Finance & Development, March 2022: Editor’s Letter

NEARLY A CENTURY AGO, Joseph Schumpeter wrote, “Te spirit of a people, its cultural level, its social structure…all this and more is written in its fiscal history…. The public finances are one of the best starting points for an investigation of society.”

Abstract

NEARLY A CENTURY AGO, Joseph Schumpeter wrote, “Te spirit of a people, its cultural level, its social structure…all this and more is written in its fiscal history…. The public finances are one of the best starting points for an investigation of society.”

Rethinking Fiscal

NEARLY A CENTURY AGO, Joseph Schumpeter wrote, “Te spirit of a people, its cultural level, its social structure…all this and more is written in its fiscal history…. The public finances are one of the best starting points for an investigation of society.”

The innovative fiscal responses to the pandemic’s economic fallout bear him out. The power and agility of fiscal policy were far beyond what was previously thought possible. Governments channeled cash directly to households and businesses to save jobs and livelihoods. As the IMF’s Vitor Gaspar notes, these actions demonstrated government’s “special role in protecting the vulnerable when things go wrong.” But now the bill is coming due. Governments face the tricky task of reducing unprecedented debts to more sustainable levels while maintaining support for health systems and the most vulnerable.

In this issue of F&D, contributors examine how fiscal policy can be retooled for the post-pandemic world to deliver public value and a balanced economy for all.

Several authors offer perspectives on debt. Olivier Blanchard rejects simple fiscal rules and says policymakers must ask themselves tough questions on the interplay of such variables as interest rates, economic growth, and political stability. Ceyla Pazarbasioglu and Carmen Reinhart urge emerging market and developing economies to completely account for hidden debts to sustain growth and avoid the risk of default. Ricardo Reis concludes that price stability matters now more than ever.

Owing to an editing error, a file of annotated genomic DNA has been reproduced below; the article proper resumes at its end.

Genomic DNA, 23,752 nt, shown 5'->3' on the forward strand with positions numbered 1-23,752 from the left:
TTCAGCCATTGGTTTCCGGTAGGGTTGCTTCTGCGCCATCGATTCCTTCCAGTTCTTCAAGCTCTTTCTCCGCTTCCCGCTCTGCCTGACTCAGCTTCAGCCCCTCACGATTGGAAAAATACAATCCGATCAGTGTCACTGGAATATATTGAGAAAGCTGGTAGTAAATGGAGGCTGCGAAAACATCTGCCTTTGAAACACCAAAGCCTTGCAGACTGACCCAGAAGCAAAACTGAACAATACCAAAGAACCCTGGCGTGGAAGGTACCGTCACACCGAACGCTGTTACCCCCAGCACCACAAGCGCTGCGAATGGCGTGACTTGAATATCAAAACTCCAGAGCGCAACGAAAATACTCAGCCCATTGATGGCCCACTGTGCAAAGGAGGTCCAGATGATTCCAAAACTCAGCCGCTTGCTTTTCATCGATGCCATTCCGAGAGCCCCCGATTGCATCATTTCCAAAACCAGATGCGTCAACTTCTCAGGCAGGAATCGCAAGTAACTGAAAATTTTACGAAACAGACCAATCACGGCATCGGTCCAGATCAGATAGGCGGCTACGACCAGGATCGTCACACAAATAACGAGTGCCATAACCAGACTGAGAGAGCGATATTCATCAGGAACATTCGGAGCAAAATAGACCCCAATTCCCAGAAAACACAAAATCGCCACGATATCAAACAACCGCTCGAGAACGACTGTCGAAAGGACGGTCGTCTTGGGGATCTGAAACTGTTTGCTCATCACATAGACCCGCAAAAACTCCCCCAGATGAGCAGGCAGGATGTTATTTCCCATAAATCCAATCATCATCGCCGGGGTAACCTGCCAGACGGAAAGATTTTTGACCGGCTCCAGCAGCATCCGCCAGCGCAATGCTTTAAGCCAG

Social questions matter, too. Emmanuel Saez defends the need for an expansive welfare state. Paolo Mauro argues that policymakers can muster broader support if they consider the full range of moral perspectives on public finance. Other contributors reflect on fiscal balancing acts to address inequality and support the green transition.

Policymakers face myriad uncertainties and difficult trade-ofs. They must prepare to adjust priorities to create economies that are fairer, more inclusive, and sustainable. For in the end, how a society manages its fiscal affairs decides the fate of the nation and the well-being of its people. u

GITA BHATT, editor-in-chief

ON THE COVER

The pandemic has spurred a paradigm shift in fiscal policy—a theme our March 2022 issue examines in detail. Illustrator Peter Reynolds’ cover art features a money tree losing leaves as a storm approaches, symbolizing the need for government spending in times of crisis.